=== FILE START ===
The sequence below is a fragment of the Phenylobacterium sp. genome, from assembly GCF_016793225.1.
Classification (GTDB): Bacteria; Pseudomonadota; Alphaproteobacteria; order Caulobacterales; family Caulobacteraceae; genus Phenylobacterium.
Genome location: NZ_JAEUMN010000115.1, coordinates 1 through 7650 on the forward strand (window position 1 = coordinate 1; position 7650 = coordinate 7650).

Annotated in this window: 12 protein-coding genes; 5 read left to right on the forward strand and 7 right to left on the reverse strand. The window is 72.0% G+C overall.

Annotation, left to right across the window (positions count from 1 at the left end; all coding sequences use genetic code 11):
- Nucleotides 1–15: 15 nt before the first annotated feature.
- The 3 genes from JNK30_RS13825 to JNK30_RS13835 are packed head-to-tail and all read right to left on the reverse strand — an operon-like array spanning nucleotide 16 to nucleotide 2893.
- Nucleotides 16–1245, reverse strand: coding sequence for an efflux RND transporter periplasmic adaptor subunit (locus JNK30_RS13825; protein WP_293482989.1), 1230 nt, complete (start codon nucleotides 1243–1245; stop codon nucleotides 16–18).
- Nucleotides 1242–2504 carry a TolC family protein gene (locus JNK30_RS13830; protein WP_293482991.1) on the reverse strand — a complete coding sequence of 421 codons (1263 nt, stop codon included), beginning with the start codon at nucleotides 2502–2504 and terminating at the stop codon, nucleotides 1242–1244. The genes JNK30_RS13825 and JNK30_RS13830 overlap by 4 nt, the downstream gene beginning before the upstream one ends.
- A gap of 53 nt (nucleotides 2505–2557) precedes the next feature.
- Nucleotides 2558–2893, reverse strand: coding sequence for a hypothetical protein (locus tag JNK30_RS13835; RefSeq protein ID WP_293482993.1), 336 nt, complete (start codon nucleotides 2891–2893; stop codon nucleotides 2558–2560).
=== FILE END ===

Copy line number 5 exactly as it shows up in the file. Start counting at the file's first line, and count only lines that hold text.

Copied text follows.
Annotation, left to right across the window (positions count from 1 at the left end; all coding sequences use genetic code 11):